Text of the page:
Your rights - from recognition to rights
Caring for someone can be difficult and you may need support throughout your caring journey. It is important that you find time for yourself, your family and friends.
Midlothian Council defines a carer as “someone who provides substantial amounts of care on a regular basis for either an adult or child, where that adult or child receives, or is eligible to receive, support services under the Social Work (Scotland) Act 1968 or the Children’s (Scotland) Act 1995″. Their carers strategy states that carers should be “supported to effectively manage their caring role and are able to have a life outside of caring“.
If this sounds like you, you have the right to a carer’s assessment. This looks at what will help you maintain your health and wellbeing and make sure that there is a balance between caring and other parts of your life e.g.
- Are you getting enough sleep?
- Can you get out to do things by yourself?
- Is your health affected by caring?
- Can you cope with other family commitments?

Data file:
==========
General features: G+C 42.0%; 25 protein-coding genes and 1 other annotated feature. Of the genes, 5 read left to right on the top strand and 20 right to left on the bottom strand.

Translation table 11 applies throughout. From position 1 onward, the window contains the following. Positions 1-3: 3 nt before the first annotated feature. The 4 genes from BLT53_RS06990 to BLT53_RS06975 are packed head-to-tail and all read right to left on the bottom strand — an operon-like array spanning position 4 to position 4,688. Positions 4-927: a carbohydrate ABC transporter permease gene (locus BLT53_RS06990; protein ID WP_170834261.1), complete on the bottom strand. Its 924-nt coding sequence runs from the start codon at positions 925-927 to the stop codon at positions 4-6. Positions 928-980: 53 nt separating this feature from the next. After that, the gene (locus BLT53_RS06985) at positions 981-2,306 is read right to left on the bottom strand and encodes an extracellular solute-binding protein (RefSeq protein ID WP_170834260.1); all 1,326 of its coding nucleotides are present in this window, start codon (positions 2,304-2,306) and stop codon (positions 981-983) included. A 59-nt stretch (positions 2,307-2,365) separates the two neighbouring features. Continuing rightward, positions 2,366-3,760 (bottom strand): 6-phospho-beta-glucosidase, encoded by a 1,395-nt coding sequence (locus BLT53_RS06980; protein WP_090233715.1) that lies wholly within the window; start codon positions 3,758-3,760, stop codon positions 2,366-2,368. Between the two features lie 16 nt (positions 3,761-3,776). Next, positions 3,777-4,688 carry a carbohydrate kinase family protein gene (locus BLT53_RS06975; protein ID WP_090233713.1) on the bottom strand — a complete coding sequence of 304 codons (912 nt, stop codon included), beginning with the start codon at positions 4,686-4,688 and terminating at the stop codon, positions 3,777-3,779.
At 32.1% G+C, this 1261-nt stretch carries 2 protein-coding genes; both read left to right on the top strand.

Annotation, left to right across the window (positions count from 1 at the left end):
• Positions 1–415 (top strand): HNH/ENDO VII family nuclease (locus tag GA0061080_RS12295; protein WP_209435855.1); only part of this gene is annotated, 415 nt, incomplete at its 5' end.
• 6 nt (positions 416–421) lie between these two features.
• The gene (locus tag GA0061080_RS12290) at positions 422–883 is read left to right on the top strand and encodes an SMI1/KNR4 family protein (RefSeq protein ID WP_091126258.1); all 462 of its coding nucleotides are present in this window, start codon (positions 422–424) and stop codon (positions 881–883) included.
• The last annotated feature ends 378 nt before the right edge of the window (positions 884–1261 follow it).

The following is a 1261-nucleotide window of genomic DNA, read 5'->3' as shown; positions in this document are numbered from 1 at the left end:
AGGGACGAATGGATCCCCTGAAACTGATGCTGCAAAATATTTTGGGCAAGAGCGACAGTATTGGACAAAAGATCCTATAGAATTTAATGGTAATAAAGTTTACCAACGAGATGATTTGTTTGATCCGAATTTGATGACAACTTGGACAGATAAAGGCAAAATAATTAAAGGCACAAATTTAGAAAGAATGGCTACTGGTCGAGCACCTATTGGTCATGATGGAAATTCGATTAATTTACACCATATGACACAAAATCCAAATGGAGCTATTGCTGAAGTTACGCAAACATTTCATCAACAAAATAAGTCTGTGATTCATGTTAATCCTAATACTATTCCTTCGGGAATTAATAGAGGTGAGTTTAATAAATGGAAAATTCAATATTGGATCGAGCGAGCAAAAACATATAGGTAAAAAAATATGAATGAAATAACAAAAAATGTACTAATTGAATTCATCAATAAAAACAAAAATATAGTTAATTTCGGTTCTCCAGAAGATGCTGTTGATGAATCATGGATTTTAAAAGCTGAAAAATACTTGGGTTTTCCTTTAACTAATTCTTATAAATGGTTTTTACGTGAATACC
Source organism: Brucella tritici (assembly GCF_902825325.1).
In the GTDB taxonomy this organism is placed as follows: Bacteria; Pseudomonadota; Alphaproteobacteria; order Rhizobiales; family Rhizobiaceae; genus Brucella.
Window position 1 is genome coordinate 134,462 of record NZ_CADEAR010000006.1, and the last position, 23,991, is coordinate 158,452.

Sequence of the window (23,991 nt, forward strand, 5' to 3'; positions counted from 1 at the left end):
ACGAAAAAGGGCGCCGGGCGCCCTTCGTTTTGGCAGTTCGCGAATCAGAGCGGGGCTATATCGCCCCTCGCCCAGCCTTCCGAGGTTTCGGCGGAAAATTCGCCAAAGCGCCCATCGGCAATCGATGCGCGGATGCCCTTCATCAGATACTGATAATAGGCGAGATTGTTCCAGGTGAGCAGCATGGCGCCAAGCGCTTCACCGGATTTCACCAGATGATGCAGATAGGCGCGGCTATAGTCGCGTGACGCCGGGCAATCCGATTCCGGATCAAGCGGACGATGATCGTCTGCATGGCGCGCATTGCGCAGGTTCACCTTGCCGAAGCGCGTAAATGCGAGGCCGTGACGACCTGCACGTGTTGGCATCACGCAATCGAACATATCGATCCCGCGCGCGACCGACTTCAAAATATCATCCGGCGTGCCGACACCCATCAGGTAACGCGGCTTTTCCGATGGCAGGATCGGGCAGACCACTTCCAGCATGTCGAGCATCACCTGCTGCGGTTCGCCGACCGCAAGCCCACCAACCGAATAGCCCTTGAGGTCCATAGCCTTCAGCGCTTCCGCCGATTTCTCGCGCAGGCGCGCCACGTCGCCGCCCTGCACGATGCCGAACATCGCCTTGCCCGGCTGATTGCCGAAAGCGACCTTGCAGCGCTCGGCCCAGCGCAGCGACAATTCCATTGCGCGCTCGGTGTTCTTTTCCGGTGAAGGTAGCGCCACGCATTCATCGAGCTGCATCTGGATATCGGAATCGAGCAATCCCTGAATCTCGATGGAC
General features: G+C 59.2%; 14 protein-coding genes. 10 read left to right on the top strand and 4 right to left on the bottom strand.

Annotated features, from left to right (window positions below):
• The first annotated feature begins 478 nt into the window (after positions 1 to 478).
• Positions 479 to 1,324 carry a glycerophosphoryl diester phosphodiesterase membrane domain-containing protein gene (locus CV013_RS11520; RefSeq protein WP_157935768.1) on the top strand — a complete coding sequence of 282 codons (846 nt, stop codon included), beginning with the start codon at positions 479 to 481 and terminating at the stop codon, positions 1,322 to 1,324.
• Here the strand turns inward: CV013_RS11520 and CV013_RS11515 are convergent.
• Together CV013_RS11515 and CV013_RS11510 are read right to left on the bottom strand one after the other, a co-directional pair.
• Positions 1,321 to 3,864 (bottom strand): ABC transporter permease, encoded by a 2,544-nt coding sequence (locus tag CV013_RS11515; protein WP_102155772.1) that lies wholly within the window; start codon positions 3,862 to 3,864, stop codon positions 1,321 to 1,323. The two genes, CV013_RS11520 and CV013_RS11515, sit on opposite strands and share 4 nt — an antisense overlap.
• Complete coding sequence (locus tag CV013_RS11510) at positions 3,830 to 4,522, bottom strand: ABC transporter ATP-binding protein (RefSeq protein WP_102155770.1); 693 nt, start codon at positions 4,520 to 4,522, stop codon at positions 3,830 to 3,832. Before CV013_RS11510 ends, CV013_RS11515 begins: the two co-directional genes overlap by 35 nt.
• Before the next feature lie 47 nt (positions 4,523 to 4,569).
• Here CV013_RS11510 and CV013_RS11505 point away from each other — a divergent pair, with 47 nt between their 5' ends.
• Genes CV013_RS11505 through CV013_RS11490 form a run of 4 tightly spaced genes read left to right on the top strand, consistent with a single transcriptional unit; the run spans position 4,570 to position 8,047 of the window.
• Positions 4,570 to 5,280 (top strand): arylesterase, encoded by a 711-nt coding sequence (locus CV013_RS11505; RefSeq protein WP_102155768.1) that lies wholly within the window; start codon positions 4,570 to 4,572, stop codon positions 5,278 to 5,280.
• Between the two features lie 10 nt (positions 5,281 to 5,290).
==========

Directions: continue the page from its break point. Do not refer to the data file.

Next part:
- Is juggling work and caring difficult?
- Are there any issues that may affect your ability to continue caring?*
- If possible what would you like to do every day, every week, every month, every year?
Midlothian Council are not able to support everyone but they have a duty to support you if your health and wellbeing is at substantial or critical risk of breaking down. To find out more about how they decide this click here
Since April 1st 2014 the Self Directed Support Act means you can choose how this support is provided. Some of the services may be offered free will you, or the person you care for might have to contribute towards the cost. The following PDF guides have been written to answer some of your questions:
- How much will I have to pay for a sitter service if the person I care for is UNDER the pension qualifying age?
- How much will I have to pay for a sitter service if the person I care for is OVER the pension qualifying age?
- How do I refer someone to a day centre or sitter service?
Other guides/research have been written by a number of organisations looking at the impact of short breaks. You can read the research here: http://lx.iriss.org.uk/sharedcarescotland
*(Questions provided by Age UK)